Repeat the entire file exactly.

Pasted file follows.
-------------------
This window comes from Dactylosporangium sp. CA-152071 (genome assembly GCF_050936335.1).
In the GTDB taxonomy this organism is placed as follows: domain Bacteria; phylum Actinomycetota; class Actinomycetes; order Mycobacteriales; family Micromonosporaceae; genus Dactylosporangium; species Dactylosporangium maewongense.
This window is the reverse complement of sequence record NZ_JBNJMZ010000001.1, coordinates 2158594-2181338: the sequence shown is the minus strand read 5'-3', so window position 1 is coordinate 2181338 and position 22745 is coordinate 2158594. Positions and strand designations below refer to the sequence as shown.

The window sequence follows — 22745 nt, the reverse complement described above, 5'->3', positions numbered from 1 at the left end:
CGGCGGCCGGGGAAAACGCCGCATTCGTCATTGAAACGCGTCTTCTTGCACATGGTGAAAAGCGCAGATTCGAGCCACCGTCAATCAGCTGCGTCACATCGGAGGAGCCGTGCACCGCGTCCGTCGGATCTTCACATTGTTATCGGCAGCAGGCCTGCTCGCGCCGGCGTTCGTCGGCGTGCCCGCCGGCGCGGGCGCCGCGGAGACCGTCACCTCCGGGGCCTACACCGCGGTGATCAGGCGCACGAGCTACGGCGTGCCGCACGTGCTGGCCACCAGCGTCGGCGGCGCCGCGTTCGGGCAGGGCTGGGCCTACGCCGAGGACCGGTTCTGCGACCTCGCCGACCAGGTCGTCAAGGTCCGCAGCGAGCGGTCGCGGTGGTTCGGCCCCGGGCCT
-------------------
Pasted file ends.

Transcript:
This window comes from Dactylosporangium sp. CA-152071 (genome assembly GCF_050936335.1).
In the GTDB taxonomy this organism is placed as follows: domain Bacteria; phylum Actinomycetota; class Actinomycetes; order Mycobacteriales; family Micromonosporaceae; genus Dactylosporangium; species Dactylosporangium maewongense.
This window is the reverse complement of sequence record NZ_JBNJMZ010000001.1, coordinates 2158594-2181338: the sequence shown is the minus strand read 5'-3', so window position 1 is coordinate 2181338 and position 22745 is coordinate 2158594. Positions and strand designations below refer to the sequence as shown.

The window sequence follows — 22745 nt, the reverse complement described above, 5'->3', positions numbered from 1 at the left end:
CGGCGGCCGGGGAAAACGCCGCATTCGTCATTGAAACGCGTCTTCTTGCACATGGTGAAAAGCGCAGATTCGAGCCACCGTCAATCAGCTGCGTCACATCGGAGGAGCCGTGCACCGCGTCCGTCGGATCTTCACATTGTTATCGGCAGCAGGCCTGCTCGCGCCGGCGTTCGTCGGCGTGCCCGCCGGCGCGGGCGCCGCGGAGACCGTCACCTCCGGGGCCTACACCGCGGTGATCAGGCGCACGAGCTACGGCGTGCCGCACGTGCTGGCCACCAGCGTCGGCGGCGCCGCGTTCGGGCAGGGCTGGGCCTACGCCGAGGACCGGTTCTGCGACCTCGCCGACCAGGTCGTCAAGGTCCGCAGCGAGCGGTCGCGGTGGTTCGGCCCCGGGCCT